The United Nations concept of "harmful traditional/cultural practices" provides a useful lens for the author to advance her critique. She makes the case for including Western beauty practices within this definition, examining their role in damaging women's health, creating sexual difference and enforcing female deference.
First-wave feminists of the 1970s criticized pervasive beauty regimes such as dieting and depilation, but a later argument took hold that beauty practices were no longer oppressive now that women could "choose" them. In recent years the reality of Western beauty practices has become much more bloody and severe, requiring the breaking of skin and the rearrangement or amputation of body parts. Beauty and Misogyny seeks to make sense of why beauty practices have not only persisted but become more extreme. It examines the pervasive use of makeup, the misogyny of fashion and high-heeled shoes, and looks at the role of pornography in the creation of increasingly popular beauty practices such as breast implants, genital waxing, surgical alteration of the labia and other forms of self-mutilation. The book concludes by considering how a culture of resistance to these practices can be created.
A new and thoroughly updated edition of this essential work will appeal to all levels of students and teachers of gender studies, cultural studies and feminist psychology, and to anyone with an interest in feminism, women and beauty, and women's health.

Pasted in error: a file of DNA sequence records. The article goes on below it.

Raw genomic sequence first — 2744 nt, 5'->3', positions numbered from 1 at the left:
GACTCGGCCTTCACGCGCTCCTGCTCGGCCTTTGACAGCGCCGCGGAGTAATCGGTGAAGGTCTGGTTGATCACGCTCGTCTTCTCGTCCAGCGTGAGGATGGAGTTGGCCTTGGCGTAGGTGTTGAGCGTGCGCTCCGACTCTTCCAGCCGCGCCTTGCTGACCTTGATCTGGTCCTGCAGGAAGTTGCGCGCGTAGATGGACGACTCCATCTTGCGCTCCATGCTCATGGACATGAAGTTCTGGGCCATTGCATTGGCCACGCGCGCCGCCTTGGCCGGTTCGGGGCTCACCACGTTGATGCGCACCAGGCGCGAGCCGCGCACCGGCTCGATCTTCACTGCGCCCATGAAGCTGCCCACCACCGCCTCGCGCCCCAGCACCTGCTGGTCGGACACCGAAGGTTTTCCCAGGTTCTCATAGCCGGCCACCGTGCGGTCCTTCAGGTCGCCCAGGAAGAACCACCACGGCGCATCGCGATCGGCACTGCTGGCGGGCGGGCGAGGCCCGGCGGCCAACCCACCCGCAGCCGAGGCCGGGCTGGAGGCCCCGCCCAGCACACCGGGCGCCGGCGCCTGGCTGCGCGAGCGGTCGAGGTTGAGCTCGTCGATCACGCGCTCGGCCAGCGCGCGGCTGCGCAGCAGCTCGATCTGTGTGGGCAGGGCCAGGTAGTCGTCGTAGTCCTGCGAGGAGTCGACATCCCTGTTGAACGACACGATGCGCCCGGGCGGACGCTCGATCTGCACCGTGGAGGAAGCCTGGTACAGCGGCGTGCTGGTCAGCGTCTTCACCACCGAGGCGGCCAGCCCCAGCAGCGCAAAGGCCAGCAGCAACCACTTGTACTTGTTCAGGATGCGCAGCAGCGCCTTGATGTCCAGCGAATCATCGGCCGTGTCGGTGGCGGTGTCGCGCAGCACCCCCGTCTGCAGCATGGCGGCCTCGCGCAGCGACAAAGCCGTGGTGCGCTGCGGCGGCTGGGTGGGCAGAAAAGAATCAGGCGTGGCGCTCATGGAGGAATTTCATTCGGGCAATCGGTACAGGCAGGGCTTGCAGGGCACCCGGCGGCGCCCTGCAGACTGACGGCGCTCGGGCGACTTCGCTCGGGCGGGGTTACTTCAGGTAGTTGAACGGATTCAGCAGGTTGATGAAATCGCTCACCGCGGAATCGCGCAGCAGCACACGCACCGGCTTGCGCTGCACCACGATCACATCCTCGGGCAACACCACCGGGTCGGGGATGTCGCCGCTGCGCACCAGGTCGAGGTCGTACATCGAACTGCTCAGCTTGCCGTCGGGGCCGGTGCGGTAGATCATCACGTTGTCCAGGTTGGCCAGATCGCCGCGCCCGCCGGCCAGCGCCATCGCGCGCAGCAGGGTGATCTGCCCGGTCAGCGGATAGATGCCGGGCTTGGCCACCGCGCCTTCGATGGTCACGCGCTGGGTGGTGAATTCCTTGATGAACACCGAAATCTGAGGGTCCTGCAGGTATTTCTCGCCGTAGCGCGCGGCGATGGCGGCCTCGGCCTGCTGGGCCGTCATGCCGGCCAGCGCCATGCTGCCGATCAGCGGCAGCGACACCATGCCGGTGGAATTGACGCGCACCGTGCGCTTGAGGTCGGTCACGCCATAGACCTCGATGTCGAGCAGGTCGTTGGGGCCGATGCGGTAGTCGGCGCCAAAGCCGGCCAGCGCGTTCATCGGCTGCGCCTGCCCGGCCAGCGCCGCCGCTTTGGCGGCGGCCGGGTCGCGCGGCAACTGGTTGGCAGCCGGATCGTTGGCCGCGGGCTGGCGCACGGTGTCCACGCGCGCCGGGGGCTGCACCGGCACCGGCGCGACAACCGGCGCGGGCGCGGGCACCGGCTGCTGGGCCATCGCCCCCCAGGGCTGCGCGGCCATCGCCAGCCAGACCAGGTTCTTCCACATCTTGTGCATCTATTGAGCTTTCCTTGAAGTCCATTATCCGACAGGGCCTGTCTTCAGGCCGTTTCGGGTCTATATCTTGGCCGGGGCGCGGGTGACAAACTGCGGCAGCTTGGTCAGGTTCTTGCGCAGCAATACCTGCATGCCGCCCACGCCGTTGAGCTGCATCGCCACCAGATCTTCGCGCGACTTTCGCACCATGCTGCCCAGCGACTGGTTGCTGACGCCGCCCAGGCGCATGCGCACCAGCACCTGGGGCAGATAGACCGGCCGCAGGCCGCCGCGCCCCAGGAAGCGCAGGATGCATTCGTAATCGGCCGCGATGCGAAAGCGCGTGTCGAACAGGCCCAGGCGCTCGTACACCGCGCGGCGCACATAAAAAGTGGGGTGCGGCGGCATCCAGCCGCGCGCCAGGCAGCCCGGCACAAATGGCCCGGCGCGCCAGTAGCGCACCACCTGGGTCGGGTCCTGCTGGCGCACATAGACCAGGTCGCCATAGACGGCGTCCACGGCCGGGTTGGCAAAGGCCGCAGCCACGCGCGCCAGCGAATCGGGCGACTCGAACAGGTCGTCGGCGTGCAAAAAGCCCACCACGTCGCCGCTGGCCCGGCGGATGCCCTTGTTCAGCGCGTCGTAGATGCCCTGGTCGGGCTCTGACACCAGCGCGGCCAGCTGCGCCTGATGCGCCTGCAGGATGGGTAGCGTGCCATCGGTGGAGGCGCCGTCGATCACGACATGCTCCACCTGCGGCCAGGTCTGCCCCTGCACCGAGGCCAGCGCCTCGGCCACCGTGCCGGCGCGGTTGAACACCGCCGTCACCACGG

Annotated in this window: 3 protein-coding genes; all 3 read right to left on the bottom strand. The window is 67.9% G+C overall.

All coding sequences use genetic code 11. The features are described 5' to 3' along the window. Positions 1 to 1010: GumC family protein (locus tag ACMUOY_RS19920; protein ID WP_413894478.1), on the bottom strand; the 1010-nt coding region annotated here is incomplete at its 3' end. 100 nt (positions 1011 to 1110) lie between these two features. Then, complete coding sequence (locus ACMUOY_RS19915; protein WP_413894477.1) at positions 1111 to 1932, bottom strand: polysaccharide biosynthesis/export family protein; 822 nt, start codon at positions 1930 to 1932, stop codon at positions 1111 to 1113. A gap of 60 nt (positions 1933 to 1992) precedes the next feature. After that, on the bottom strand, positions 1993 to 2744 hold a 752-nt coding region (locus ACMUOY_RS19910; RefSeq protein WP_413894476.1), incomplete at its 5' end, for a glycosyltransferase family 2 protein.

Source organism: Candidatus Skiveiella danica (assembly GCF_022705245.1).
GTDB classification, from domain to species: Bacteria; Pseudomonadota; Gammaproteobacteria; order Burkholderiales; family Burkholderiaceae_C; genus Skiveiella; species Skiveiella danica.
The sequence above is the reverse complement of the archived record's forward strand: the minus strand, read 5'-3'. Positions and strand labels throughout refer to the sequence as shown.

Reproductive Justice: A Global Concern provides a comprehensive and integrated examination of the status of reproductive rights for the world's women, covering a wide range of reproductive rights issues. Topics include women's rights to determine their own sexuality and choose their own partners, rape, sex trafficking, fertility treatments and other assisted reproductive technologies, contraception and abortion, maternal and infant mortality, postpartum support, and breastfeeding.
The contributors—psychologists, sociologists, and health experts—are also gender experts and feminist scholars who recognize the ways in which gender is an important aspect of the human experience. In this eye-opening work, they challenge the marketing and "science" that increasingly render women's bodies and experiences as a series of symptoms, diseases, and dysfunctions that require treatment by medical professionals who prescribe pharmaceutical and surgical interventions. Each article in the book addresses the marketing of a specific "condition" that has been constructed in a way that convinces a woman that her body is inadequate or her experience and behavior are not good enough. Among the topics addressed are menstruation, menopause, pregnancy, post-partum adjustment, sexual desire, weight, body dissatisfaction, moodiness, depression, grief, and anxiety.